When connected in tandem like this, the AC charging stack was biased towards charging up the primary power station first. Any additional AC capacity would then overflow into the second unit through the proprietary Dabbsson connector cable.
When it comes time to use the stored power, the DB2300 boasts a handful of USB outlets on the front and 5 AC outlets on the right side of the unit. The AC outlets sit just below the covered panel that protects the AC and DC inputs to the unit. Awkwardly, the expansion batteries don’t have any usable outlets, with all power flowing in and out from the trunk cable. This helps keep the cost down but does limit the use cases of a larger storage stack.
This number of outlets would make sense if the Dabbsson DB2300 was just a standalone unit. Because it is designed for use as a base station with several expansion packs that can be added with a total capacity of up to 8.3 kW hours, it would be nice to see more AC power outlets and even a higher powered 30 amp AC outlet.
This would make it easy for RV owners and tiny home builders looking to use the Dabbsson units as the primary energy storage facility. The 30 amp AC outlet is especially clutch for RV owners looking to replace or upgrade the power system for the entire vehicle.
We put the Dabbsson’s DB2300 to the test with our standard array of kitchen appliances and as expected it had no trouble powering them all in tandem. We crank them all up to the max and the Dobson DB2300 simply ramped up pushing out nearly 1,500 watts continuous.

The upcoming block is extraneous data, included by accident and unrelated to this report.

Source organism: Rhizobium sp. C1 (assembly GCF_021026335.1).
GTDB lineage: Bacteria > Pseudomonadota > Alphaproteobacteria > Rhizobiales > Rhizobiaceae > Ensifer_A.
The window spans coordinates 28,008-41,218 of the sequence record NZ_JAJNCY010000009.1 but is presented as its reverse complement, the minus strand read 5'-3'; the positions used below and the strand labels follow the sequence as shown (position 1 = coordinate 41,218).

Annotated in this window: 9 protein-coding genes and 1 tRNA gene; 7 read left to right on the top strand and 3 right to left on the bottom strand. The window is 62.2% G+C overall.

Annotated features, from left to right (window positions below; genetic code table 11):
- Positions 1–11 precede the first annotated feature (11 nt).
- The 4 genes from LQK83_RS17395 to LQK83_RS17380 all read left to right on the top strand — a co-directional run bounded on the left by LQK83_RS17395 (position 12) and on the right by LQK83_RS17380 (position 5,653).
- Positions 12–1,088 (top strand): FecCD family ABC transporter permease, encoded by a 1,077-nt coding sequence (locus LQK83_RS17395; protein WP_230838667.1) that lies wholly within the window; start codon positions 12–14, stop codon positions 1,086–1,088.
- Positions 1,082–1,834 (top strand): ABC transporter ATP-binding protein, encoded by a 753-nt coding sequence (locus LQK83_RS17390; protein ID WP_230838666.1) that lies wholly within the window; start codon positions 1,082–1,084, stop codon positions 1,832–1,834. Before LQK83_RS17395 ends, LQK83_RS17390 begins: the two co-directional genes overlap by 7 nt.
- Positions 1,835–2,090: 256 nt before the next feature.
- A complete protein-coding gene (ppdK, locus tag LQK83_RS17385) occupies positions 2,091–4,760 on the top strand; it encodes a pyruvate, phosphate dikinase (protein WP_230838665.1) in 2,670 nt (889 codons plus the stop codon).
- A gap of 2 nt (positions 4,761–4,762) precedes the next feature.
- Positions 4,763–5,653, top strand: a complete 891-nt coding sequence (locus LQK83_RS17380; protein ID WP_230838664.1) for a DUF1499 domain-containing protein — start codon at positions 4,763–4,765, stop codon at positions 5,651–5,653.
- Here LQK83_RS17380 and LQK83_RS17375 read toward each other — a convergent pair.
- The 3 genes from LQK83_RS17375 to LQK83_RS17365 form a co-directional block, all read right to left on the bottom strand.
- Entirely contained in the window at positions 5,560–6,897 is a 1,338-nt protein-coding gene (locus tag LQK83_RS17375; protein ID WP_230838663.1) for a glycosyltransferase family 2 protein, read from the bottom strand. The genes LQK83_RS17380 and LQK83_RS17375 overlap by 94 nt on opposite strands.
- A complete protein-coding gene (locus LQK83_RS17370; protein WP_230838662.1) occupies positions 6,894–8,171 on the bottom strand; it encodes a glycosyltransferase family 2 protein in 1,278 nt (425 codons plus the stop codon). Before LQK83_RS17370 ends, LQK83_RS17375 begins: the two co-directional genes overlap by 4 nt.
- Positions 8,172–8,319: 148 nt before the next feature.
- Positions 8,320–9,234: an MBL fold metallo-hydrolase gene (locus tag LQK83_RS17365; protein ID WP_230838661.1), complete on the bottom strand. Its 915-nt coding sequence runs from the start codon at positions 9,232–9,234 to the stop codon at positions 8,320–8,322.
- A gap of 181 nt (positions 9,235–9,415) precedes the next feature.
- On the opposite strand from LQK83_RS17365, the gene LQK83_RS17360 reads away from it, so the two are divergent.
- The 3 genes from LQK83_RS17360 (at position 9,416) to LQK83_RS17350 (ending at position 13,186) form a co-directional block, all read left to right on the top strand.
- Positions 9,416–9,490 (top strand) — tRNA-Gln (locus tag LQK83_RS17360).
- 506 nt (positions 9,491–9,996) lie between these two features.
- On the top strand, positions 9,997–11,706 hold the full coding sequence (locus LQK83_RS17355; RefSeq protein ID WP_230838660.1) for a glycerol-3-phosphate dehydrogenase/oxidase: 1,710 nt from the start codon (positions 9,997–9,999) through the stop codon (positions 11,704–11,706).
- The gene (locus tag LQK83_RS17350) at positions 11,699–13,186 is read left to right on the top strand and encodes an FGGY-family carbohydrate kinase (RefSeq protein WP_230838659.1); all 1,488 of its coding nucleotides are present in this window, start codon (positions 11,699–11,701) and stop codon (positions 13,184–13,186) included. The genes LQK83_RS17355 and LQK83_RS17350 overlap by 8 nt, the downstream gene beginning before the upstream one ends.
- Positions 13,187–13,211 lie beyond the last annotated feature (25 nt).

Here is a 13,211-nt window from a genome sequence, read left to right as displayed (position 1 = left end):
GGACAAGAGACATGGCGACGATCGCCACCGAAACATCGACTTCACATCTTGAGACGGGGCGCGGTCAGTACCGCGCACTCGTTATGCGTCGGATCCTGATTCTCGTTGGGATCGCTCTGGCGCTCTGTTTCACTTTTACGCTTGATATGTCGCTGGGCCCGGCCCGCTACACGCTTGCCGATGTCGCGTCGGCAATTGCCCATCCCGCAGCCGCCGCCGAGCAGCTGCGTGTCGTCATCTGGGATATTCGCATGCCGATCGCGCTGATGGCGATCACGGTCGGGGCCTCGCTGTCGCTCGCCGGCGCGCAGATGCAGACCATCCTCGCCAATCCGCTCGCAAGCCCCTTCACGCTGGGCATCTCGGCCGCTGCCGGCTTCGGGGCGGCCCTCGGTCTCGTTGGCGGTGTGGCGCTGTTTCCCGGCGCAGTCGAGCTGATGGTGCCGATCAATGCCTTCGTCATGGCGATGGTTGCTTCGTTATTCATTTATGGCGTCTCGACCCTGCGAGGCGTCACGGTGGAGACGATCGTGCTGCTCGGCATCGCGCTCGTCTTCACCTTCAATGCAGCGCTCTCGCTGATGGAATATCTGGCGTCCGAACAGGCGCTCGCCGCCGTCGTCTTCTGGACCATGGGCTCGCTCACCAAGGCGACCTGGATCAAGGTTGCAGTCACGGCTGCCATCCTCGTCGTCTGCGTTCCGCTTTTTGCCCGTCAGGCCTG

With 2,200 watts of continuous AC output capability and up to 4,400 watts of peak power output Dabbsson’s DB2300 and the DB3000 expansion packs are especially effective combination. It’s easy to imagine these installed under the seat in an RV connected to several hundred watts of solar panels on the roof. Similarly, they could serve as an expandable power system to be used in a home in the event of a grid outage. This could be stored in a garage alongside a set of Dabbsson’s 200 watt solar panels or simply charged up and ready to go.
At $1,799, the base station is a decent value in the world of portable power stations, though Dabbsson is admittedly a newer player. It’s sure to appeal to customers looking to add several kilowatt-hours of capacity to their system and the $1,599 3.0kWh expansion battery is one of the best values around.
For more information about Dabbsson’s portable power stations and solar panels or to purchase one for yourself, head to the official Dabbsson website.
Dabbsson DB2300 Power Station Specs
- Capacity: 2.33kWh, expandable up to 8.33kWh
- Chemistry: Semi-solid state LiFePO4 battery cells
- AC Output: 2,200W (4,400W peak) at 120V~ (50Hz/60Hz)
- AC Input: 1,800W peak, Full charge in 2 Hours
- DC Solar Input: 12-60V 12A Max, 600W Max
- DC Auto Input: Supports 12V/24V Battery, Default 10A
- Recharging: 4 fast ways to recharge (AC/Solar/Car/Generator)
- Recharge Time: 2 hours to 100% via AC
- Dimensions (LxWxD) (in):17.0 x 10.0 x 11.9
- Weight: 54.2 lbs / 24.6 kg
- Operating Temperature:0℃~40℃
- Cycle Life: 4,000 Charge Cycles at 80% capacity
- App Connectivity: Wifi & Bluetooth
- MSRP: $1,799
Dabbsson DB3000 Expansion Battery Specs
- Capacity: 3.0kWh
- Chemistry: Semi-solid state LiFePO4 battery cells
- AC Input: 1,800W total when connected to the DBS2300
- DC Solar Input: 12-60V/12.5A max, 600W max per port, double to 1,200W max
- Cycle Life: 4,000 cycles at 80% capacity
- Dimensions (LxWxD): 17.0 x 10.0 x 11.9 inches
- Weight: 58.2 lbs / 26.4 kg
- MSRP: $1,599
Dabbsson DB200S Folding Solar Panel Specs
- Peak Power: 200W
- Power Voltage:20.97V
- Power Current: 9.54A
- Open Circuit Voltage: 24.65V
- Weight: 18.0 lbs / 8.2kg
- Dimensions (folded):21.7 x 22.0 x 2.4 in
- Dimensions (unfolded):21.7 x 96.4 x 0.2 in
- MSRP: $459
Disclaimer: Dabbsson provided the power station and solar panel to the author for the purposes of this review.